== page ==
Dr. Harris was very observatory and she was capable of analyzing Jack’s characters before formulating accurate conclusions. With reference to Rodgers and Maniacci (2006), Dr. Harris possessed observation ego, which is a part of the therapist mind that observes, and deduces the format of interaction between the patient and the doctor. This enabled her to establish the criteria that certified Jack’s health problem to be ASPD. She used the Diagnostic and Statistical Manual of Mental Disorders, (DSM-IV). Barlow (2009) asserts that the use of DMS-IV criteria focuses entirely on observable behaviors. Hence this facilitated the idea that Jack was a pathological liar. He was a very good cheat as it is affirmed form the stories he narrated. He told the doctor that the mother was very sick which was untrue. He also talked about losing his job because his was not among the senior members of the union and it happened not to be true because it was just a cover up technique.
Another incident that convinced the doctor was that Jack had grandiose sense of self worth as described by Barlow (2009) was that he had characteristic sense of selfishness and meanness. This trait was seen in Jack when he ate a patient’s food and mocking the patient in return. Jack lacked a sense of remorsefulness, for instance he was never sorry for whatever evil he did to the patient at the hall. And this illustrated him as an individual with a personality disorder. He was also manipulative as he was able to unlock the doctor’s door and then pretend to be offended when the door was locked. He even went to the extent of accusing the doctor of lacking trust in him. In light with this, he had the desire for stimulation and lots of fun as seen in the television viewing area. He laughed a lot to the comedy, and he never bothered about others or what they felt for him.
Individuals with personality disorder end up in various conditions and situations. With regards to Barlow (2009), the individuals may end up developing paranoia, schizoid or schizotypal disorders. When paranoid, the persons become very mistrustful and suspicious of others without any justification (Barlow, 2009). They never confide in other people, and tend to harm and trick them because they possess the feeling sadism. In addition, they develop schizoid disorder, which is an aspect of loneliness. They tend to put a lot of preference on isolation and their relationship with loved ones especially spouses never work. At this stage, they always seem aloof, cold and indifferent from other people. Consequently, other individuals may end up with schizotypal disorder. This is a situation whereby the affected person tends to have many delusions and hallucinations. They generally hold strong odd beliefs, and the victims are always suspicious, which according to Kantor (2006), may threaten other people’s happiness and, further, their entire civilization. All these characteristics were seen in Jack; a further justification that Jack was experiencing Antisocial Personality Disorder.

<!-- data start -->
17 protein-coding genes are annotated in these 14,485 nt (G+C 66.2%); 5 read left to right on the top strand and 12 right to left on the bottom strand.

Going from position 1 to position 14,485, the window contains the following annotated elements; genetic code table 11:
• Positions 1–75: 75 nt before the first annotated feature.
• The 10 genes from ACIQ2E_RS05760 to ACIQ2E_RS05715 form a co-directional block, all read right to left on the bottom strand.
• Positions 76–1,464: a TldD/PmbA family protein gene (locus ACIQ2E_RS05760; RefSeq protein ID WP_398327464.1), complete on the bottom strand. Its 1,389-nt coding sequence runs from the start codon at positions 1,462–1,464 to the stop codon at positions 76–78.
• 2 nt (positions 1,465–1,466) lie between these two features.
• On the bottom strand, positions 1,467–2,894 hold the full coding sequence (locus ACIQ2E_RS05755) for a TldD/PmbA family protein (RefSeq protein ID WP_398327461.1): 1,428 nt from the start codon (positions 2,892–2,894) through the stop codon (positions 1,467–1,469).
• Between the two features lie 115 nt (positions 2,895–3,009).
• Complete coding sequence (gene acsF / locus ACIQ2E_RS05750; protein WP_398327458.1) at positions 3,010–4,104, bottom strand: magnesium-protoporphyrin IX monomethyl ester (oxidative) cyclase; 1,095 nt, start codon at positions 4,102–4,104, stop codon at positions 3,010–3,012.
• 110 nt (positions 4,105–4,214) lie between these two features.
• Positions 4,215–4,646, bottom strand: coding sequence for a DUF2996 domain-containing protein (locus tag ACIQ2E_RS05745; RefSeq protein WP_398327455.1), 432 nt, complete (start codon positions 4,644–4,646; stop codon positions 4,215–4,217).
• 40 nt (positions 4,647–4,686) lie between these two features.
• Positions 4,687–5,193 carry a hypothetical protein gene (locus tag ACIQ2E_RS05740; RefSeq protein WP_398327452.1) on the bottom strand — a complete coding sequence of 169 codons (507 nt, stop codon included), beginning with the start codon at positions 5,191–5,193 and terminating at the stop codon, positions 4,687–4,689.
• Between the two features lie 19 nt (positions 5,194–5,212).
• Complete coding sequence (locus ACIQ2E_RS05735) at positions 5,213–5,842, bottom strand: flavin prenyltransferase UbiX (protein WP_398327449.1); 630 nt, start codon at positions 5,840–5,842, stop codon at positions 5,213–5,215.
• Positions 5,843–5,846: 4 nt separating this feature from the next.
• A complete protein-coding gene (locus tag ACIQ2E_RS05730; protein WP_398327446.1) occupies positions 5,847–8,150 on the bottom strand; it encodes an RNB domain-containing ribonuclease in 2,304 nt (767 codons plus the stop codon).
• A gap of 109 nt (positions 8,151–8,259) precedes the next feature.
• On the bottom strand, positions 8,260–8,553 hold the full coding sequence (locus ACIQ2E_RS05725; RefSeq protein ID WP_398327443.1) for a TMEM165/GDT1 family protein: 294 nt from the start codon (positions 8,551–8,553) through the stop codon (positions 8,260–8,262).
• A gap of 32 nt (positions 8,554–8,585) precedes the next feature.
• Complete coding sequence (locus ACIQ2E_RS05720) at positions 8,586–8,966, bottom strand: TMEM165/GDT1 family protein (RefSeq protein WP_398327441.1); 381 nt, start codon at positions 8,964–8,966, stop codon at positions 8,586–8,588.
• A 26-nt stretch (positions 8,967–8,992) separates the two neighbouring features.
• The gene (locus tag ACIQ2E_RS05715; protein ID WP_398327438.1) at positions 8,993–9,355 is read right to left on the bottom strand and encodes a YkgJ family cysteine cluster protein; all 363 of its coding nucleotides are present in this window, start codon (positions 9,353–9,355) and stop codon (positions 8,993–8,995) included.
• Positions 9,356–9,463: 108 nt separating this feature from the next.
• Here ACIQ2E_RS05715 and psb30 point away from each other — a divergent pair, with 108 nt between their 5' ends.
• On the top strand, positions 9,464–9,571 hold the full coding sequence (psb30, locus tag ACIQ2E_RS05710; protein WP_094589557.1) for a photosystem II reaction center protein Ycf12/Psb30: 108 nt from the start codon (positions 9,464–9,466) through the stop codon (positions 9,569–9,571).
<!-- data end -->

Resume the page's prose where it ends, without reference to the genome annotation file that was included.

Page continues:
This sort of disorder may result to most of the patients taken to jail or in psychiatric hospitals. Due to the fact that, most of the crimes committed are purely of little or no motivation. In addition to this, adults who often begin criminal careers as teenagers, significantly reduce their level of criminal activity after attaining the age of forty. The cause of the drastic decrease in such behavior is not yet known. Unfortunately, the only hope of improvement may lie on an individual trait and through therapy, some of these patients may recover from the disorder and they become responsible people in the society.
In most cases, the treatment for antisocial personality disorder is usually ineffective because most of the patients have no clue that their behavior is problematic and every time subjected to psychology therapy and treatment, they never see any value of it. Moreover, they tend to be very passive in initiating the treatment and in most cases they adhere to treatment for a long period of time. When confronted with treatment, hostility on the part of the patient usually ensue (Popp, & Deshaies, 2008). In turn, the effectiveness of the treatment is greatly jeopardized.
Dr. Robert Hare (1999) emphasizes on the differences between individuals who have antisocial personality disorder and psychopaths. He asserts that there is a clear distinction between the two characters. He talks about ASPD being common among criminals, and those affected are discordant in accordance to attitude personality and motivations that justify their criminal behavior. He also affirms that the prognosis of Antisocial personality disorder had insignificant use in matters concerning the treatment of the disorder, adjustment in institutions and modification of behavior after a release from penitentiary or any correction facility. In relation to this, Jack’s stay in the hospital was of no relevance at all since he barely got any treatment.
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Hare, R. D., (February 1, 1996). Psychopathy and Antisocial Personality Disorder: A Case of Diagnostic Confusion. Psychiatric Times 3(2). Retrieved from http://www.psychiatrictimes.com/dsm-iv/content/article/10168/54831